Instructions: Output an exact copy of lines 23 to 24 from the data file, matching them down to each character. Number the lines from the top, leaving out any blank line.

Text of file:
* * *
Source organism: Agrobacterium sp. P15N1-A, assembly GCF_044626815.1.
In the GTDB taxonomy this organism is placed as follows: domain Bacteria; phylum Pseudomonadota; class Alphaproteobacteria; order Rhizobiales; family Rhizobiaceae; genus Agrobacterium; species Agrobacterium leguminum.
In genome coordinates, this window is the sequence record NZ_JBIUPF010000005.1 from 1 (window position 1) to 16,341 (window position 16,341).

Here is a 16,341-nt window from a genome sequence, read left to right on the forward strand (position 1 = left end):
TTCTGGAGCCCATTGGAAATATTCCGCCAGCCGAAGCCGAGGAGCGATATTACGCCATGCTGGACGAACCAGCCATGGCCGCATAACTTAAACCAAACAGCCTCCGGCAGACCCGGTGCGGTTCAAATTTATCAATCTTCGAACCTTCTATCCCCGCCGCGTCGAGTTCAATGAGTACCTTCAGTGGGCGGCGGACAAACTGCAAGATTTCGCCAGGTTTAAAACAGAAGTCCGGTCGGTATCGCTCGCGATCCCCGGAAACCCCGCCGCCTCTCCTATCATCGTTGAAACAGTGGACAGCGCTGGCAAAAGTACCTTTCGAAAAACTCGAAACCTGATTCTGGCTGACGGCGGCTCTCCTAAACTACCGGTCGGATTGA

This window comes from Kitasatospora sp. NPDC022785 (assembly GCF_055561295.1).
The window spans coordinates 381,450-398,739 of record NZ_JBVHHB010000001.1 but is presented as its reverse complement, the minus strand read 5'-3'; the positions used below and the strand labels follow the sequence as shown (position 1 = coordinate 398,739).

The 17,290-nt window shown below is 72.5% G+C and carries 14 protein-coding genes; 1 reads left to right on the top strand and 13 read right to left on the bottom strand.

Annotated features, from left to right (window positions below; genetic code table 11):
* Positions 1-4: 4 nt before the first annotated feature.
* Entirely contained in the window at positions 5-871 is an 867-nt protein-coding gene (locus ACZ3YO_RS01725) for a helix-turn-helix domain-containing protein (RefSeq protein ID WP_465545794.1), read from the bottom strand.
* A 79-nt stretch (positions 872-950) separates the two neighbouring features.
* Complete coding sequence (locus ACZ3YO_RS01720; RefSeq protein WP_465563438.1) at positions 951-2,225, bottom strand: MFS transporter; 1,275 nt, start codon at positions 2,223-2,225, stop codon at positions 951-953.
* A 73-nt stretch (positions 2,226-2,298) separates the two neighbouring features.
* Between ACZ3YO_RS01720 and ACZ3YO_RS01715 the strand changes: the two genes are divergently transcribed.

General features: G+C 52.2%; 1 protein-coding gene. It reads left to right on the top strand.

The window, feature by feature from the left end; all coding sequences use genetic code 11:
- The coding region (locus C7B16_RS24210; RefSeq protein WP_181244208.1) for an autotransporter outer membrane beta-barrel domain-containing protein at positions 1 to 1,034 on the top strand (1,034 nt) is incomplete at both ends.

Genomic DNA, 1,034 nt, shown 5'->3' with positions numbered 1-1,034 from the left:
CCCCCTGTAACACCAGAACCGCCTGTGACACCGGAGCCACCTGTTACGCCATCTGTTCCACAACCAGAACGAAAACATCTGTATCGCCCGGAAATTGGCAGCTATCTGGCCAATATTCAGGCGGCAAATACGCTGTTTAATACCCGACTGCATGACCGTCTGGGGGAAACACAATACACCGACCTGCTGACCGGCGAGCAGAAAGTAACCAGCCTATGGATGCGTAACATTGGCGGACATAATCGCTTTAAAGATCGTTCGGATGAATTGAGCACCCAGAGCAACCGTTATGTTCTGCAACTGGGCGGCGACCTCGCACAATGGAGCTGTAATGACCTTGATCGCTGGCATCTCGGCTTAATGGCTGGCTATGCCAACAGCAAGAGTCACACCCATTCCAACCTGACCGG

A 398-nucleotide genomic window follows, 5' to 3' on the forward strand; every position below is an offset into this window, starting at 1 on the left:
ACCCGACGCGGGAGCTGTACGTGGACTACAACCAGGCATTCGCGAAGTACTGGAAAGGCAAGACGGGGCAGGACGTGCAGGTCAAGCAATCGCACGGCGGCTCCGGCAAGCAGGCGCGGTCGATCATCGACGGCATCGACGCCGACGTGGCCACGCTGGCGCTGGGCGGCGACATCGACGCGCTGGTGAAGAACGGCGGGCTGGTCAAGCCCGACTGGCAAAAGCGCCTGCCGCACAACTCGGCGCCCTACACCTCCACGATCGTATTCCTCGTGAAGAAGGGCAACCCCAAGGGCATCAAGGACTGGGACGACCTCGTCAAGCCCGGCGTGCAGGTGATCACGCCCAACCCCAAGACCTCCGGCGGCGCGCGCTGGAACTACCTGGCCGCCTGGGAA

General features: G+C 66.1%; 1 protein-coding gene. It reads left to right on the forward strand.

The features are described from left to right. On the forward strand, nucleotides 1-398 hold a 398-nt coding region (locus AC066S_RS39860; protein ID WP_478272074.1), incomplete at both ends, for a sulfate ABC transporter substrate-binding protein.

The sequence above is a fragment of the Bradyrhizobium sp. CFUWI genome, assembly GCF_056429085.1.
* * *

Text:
General features: G+C 66.1%; 1 protein-coding gene. It reads left to right on the forward strand.

The features are described from left to right. On the forward strand, nucleotides 1-398 hold a 398-nt coding region (locus AC066S_RS39860; protein ID WP_478272074.1), incomplete at both ends, for a sulfate ABC transporter substrate-binding protein.